Her personal life choices and preferences are completely irrelevant. I found her portfolio to be the most revealing. I have never been a big fan and don’t necessarily think her advice is the best, but her advice is far better than no advice at all. I think her portfolio is more conservative than it needs to be, but in her case it is large enough and meets her needs. I suppose if you had $50,000,000 and you chose to keep it locked in vaults instead of gaining interest under the premise that you have more than you’ll ever need, you’d… Read more »

arun
arun
12 years ago

Similarly , many companies take contra view…see for example , in this crash in equities , Bnp Paribas is picking many stocks cheap.. France’s biggest bank BNP Paribas, which has triggered a sharp plunge in the Indian and other global equity markets in the past two days, on Friday purchased shares worth Rs 20.46 crore in a single company here in India. BNP Paribas Arbitrage, a foreign fund promoted by the French banking giant, acquired 1.65 lakh equity shares in Northgate Technologies at Rs 1,240 per share in a bulk deal at the Bombay Stock Exchange. The BSE sensex have… Read more »

mysticaltyger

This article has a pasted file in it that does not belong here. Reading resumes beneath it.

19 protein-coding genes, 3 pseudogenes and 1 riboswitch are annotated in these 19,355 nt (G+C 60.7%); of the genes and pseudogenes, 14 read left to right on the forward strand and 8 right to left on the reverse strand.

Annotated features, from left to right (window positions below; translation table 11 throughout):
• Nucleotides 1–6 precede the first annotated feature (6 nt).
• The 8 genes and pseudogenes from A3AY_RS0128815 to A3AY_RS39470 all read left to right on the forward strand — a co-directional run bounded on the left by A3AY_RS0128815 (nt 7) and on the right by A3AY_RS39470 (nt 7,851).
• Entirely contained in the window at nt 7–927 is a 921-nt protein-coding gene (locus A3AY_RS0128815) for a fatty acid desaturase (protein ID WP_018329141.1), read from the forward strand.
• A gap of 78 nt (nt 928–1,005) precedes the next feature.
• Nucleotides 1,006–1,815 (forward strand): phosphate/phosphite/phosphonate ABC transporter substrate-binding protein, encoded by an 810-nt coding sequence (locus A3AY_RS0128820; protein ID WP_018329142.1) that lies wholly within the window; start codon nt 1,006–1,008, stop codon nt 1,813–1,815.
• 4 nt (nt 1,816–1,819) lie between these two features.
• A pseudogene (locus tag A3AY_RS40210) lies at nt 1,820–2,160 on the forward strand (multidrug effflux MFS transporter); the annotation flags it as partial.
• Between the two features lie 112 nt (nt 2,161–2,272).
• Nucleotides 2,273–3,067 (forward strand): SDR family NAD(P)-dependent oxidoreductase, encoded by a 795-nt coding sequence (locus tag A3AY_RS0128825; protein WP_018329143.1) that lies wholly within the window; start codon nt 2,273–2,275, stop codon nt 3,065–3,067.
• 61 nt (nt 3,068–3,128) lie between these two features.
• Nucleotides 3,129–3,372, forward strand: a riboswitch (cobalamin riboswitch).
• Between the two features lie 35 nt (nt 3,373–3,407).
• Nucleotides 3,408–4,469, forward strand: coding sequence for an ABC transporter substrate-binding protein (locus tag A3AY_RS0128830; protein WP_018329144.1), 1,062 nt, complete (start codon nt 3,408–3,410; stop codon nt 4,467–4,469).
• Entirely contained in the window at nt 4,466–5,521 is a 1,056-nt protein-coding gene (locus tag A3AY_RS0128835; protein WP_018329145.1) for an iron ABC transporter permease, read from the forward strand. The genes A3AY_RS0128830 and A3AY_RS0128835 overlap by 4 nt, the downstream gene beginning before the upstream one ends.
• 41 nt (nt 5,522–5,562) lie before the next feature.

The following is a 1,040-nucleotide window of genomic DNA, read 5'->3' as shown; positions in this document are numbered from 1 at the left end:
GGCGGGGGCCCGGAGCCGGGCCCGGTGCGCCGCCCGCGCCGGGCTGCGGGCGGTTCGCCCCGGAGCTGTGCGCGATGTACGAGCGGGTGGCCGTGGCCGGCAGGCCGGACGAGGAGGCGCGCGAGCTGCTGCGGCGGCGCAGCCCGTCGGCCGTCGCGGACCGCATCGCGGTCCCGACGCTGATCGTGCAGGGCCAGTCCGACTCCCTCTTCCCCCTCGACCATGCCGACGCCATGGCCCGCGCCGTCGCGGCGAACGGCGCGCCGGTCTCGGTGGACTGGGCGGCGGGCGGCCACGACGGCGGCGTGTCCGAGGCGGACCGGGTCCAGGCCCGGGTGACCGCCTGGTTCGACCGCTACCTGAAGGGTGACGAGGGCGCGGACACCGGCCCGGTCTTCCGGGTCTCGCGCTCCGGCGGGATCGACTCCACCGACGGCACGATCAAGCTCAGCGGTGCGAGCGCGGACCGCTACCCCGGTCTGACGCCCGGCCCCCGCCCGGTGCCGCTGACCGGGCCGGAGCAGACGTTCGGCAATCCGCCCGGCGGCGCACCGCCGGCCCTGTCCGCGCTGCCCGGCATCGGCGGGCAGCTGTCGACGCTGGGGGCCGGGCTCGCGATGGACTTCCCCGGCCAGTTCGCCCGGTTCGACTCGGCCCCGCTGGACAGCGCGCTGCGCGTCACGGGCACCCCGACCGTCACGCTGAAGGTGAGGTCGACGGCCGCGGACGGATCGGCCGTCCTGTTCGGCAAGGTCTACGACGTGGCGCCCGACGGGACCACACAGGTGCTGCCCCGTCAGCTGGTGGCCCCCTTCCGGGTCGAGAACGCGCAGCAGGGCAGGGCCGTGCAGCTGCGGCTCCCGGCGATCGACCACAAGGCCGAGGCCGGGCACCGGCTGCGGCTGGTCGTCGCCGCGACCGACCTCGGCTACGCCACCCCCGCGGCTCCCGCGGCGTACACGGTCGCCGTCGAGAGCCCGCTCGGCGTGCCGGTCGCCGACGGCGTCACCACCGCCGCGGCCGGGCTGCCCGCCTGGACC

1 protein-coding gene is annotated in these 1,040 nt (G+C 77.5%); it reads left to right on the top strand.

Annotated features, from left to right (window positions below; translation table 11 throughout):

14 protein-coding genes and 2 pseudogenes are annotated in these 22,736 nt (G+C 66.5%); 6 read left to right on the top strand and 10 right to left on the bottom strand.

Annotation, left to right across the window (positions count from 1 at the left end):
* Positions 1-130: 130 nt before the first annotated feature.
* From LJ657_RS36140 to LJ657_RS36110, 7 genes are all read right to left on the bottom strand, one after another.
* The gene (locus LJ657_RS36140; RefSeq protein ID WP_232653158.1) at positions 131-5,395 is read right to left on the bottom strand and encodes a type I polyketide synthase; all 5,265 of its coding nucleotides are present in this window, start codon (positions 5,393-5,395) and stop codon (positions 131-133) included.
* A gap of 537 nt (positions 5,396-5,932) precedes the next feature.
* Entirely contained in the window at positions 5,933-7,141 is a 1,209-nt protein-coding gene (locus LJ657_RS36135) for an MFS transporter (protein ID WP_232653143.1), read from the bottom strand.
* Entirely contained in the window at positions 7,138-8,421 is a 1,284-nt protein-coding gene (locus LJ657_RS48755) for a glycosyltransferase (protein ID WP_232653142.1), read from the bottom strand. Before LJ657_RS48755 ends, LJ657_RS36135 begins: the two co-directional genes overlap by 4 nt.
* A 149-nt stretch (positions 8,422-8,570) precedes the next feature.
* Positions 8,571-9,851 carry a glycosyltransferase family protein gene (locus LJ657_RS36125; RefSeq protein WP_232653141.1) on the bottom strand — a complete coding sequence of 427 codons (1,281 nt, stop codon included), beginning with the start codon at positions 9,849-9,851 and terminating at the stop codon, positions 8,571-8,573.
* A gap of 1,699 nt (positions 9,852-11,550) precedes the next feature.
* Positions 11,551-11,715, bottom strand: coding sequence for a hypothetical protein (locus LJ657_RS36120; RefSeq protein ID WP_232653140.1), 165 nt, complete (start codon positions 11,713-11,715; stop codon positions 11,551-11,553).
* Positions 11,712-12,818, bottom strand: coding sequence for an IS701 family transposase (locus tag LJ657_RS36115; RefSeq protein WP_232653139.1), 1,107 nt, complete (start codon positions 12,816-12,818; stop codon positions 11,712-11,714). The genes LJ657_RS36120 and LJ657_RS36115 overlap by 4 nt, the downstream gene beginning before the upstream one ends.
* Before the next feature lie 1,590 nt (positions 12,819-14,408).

mysticaltyger
12 years ago

Thanks again, for another great column from Liz Pulliam Weston…my favorite columnist. As for Suze…Who cares if she’s gay? I don’t get the vibe that Liz does and Suze admitted it in an interview. As for Orman’s portfolio…as others have said…when you have $25 million, you can be ultra conservative if you want. After all, 3% of $25 million is 750K a year…Somehow I think I could live on that 🙂 I bet Suze can too, especially considering she’s got lots of additional income rolling in from her books & TV.

Yancy Caruthers
Yancy Caruthers
12 years ago

I have long been a fan of Ms. Weston – I always thought she had a bit of credibility. Just as taking self-defense classes from a 300-lb Sumo wrestler doesn’t work too well, neither does taking advice from someone like Orman who is worth 100x what I am. Even though it sounds like she had a good financial upbringing and a decent start, Ms. Weston readily admits that she has learned quite a lot by doing things incorrectly as well. The best lessons are those you learn at some expense – the cheap ones just don’t seem to stick. Respectfully,… Read more »

Myself
Myself
11 years ago

I for one wouldn’t blame Suze for putting the money into conservative investments.
Heck, if she has $25,000,000 and is only receiving and taking out 1%, she’ll be getting $20,833/month (or $250,000/yr) without ever touching the principle.
I wish I could have such problems. 🙂